16 Testing for Water Contamination
Testing for water in oil can be done through a variety of methods with the most common and simple being the "crackle" test. A crackle test is a test where a couple of drops of oil is put on a hot plate  and heated to about 300 F (150 °C). If water is present, audible crackling will be heard as the water heats up, bubbles form and grow and finally pop. Another method is the FTIR (discussed earlier) where the presence of water will be indicated in a particular wavelength. In order to quantify the water in the oil, the Karl Fischer test is often used. This test will provide a ppm or percentage water value. Measures all water - free, emulsified and dissolved.

17 Solid Contaminants Solid (particle) contaminants can be quite destructive Destructiveness: Quantity Size Hardness Sharpness of edges Weight Examples include: Wear metals (depends on system components) Soot (combustion by-product) Rust Dirt / Dust Fibers Silt (class of very small particles (~ 1 micron) and can be composed of many different materials How destructive a particle is depends on several factors. Intuitively, you would surmise that the larger a particle is, the more destructive it is. But what if it is large but relatively soft ? So hardness is also a factor. What about how sharp the edges are ? A particle with sharp edges would be able to cause more damage than one with smooth edges. The quantity of particles is obviously a factor. Finally, the weight of a particle will affect how long it remains suspended in the oil (once it settles to the bottom of a tank, it is not destructive to machine components).

18 Introduction To Ferrography
Also known as Wear Debris Analysis A powerful tool in analyzing the health of machinery. Wear particles suspended in the oil are separated by magnetic or filtration methods Examine this debris under optical microscope (100x is standard) Analyst can gain much information on the health of the machinery from which the sample was taken Relatively simple technique periodically quantify amount of wear taking place over time identify location and mechanism of such wear ferrography (analysis of oil samples using an optical microscope). It can be very useful since it is one of the primary methods for economically pre-screening oil samples in order to significantly reduce the number of those samples being sent out to labs for more costly full testing.

19 Large Ferrous Abrasive Wear
Example Large Ferrous Abrasive Wear 100× Magnification

20 Wear Debris Particle Recognition
Appearance of wear debris is related to conditions under which they were formed This facilitates the identification of wear mechanisms. Only a limited number of ways in which surface wear can occur. Each mechanism generates particles of a specific appearance. Damage due to wear can occur by any of the following specific wear mechanisms: Abrasion Gouging Adhesion Cavitation Erosion Micro fatigue Fretting Corrosion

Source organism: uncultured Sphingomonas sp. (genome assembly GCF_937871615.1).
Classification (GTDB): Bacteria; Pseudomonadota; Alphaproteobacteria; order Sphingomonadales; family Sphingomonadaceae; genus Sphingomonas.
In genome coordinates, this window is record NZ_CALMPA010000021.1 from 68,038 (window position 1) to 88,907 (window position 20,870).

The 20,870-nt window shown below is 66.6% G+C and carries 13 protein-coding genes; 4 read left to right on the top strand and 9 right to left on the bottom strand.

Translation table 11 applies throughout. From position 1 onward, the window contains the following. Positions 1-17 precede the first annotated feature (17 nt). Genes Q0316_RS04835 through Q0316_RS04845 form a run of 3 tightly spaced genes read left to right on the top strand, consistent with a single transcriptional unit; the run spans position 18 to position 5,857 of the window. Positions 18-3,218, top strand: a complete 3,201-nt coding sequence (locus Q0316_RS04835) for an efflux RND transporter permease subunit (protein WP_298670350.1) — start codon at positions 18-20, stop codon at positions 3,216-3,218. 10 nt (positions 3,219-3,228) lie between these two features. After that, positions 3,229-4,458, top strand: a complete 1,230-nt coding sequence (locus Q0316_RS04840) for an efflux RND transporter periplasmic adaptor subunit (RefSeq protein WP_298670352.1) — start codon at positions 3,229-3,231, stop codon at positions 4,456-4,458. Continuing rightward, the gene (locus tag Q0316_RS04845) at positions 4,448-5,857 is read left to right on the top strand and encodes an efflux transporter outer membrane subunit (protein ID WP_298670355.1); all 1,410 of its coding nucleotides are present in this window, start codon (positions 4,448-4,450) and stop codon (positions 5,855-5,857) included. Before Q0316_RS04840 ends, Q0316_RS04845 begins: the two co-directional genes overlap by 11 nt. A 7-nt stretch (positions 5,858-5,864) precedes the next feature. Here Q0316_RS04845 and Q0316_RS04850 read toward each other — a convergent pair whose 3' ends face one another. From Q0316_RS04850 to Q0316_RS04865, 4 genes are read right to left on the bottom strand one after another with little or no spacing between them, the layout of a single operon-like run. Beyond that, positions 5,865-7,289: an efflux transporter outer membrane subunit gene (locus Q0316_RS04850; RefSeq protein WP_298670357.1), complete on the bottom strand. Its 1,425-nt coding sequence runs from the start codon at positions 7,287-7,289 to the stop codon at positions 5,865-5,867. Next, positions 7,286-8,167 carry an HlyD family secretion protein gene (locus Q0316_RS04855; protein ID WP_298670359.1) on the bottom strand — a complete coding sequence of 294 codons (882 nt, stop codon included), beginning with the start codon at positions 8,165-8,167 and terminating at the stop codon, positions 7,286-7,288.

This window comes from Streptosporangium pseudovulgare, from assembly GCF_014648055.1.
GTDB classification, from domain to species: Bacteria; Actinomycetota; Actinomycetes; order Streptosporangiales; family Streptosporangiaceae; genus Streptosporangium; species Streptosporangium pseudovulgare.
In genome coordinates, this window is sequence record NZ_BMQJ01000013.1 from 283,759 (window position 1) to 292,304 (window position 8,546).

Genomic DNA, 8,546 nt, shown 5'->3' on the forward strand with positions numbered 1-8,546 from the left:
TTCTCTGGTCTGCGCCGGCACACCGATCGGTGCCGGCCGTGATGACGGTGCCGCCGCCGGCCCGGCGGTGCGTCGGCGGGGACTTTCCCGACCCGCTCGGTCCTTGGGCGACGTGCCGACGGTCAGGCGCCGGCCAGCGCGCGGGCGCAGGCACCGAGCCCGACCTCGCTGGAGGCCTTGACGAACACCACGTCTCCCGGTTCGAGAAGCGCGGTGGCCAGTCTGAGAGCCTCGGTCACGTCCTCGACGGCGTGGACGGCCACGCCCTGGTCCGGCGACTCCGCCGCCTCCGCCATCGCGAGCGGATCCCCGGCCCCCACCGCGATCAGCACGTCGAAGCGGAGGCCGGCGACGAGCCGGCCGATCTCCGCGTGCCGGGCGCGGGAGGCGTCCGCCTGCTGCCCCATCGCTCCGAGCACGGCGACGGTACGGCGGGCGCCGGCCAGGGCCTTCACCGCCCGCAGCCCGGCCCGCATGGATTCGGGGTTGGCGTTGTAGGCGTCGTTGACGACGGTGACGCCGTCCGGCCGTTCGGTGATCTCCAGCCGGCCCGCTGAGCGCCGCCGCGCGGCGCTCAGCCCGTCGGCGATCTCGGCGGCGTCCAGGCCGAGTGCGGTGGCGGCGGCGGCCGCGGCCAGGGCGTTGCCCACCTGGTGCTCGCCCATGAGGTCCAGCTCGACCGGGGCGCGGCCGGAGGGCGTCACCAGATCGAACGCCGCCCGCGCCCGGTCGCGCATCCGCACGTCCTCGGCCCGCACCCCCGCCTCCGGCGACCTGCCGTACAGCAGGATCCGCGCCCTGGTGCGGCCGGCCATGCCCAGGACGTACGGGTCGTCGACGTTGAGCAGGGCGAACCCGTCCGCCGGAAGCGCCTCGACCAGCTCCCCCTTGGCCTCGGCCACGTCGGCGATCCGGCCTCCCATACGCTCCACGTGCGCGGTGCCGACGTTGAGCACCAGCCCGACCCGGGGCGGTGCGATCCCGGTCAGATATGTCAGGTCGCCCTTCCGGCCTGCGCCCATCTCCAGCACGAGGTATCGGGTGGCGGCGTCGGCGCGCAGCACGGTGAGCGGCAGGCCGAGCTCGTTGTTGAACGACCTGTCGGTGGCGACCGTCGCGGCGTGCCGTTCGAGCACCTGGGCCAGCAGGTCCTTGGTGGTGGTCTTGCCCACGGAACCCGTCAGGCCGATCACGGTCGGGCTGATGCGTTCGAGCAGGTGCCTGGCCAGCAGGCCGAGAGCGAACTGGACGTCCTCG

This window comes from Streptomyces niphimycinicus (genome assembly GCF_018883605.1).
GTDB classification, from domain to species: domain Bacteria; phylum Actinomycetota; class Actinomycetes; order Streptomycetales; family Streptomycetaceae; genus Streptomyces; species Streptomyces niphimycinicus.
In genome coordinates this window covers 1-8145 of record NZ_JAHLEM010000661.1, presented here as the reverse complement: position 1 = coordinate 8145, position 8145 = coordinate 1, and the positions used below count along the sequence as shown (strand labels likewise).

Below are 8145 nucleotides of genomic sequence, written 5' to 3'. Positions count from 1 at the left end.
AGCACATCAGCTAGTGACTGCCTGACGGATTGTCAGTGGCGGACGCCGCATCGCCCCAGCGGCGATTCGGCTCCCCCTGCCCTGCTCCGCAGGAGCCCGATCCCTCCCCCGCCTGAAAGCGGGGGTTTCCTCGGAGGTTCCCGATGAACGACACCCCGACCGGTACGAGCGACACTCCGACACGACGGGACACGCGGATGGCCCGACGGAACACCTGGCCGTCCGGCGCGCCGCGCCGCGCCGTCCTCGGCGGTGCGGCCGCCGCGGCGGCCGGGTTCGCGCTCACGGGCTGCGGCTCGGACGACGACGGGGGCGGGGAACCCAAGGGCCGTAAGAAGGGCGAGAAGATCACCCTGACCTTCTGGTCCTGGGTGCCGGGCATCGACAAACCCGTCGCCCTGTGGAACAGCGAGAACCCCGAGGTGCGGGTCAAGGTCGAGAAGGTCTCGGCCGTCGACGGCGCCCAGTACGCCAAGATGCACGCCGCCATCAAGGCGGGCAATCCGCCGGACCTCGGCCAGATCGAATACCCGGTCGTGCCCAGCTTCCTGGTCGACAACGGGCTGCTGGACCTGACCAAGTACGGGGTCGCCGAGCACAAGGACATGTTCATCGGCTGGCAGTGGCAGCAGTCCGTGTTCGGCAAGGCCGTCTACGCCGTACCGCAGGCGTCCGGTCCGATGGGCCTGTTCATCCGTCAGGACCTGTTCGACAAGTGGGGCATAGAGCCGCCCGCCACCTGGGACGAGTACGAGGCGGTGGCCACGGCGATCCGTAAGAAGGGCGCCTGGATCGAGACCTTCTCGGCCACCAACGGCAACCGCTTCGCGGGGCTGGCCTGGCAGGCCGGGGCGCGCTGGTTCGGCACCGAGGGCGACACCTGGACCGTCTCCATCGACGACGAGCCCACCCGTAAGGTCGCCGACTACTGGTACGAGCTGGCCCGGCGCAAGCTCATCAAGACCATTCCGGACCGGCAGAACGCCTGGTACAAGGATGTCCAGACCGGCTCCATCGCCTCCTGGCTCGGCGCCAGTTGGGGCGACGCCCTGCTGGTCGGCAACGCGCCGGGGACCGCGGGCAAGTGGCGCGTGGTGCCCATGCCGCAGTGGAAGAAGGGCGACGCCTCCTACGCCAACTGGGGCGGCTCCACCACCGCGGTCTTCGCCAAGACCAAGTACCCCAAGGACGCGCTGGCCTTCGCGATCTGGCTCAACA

21 Particle Characteristics
Most important parameters of the wear debris are: Extent of wear Quantity Texture / Hardness Color How wear is occurring Size Shape Composition The shape of wear particles can be classified into any of the following categories: Platelets (P) Ribbons (R) Chunks (C) Spheres (S) Heat Related Fused Particles (T) Abrasive Debris (A) Fretting Wear (F) Needles (N) Corrosion (oxidant product) (O) In analyzing the state of a mechanical system through analysis of its lubrication system properties, the most important parameters of the wear debris are:

22 Particle Characteristics
Color Severity of the wear (and hence temperature involved) is indicated by particle color. Colors range from light straw → brown → purple → blue as the temperature progressively rises (from 230 °C to 300 °C). Brass or bronze (copper based alloys) show a deep red or green discoloration from tempering. Dark discoloration on the particle surface may indicate surface oxidation (corrosion). Size Four descriptions for categories of size classification may be used: Fine: <10 microns Small: microns Medium: microns Large: >60 microns When elevated temperatures are present during the generation of the particle, the temper colors of the wear particles are displayed due to the release of frictional energy

23 Typically Encountered Particles and Their Sizes

24 References Schalcosky, D.C. and Byington, C.S. "Advances in Real Time Oil Analysis". Practicing Oil Analysis Magazine. November 2000. Barnes, M. "Fourier Transform Infrared Spectroscopy". Practicing Oil Analysis Magazine. March 2002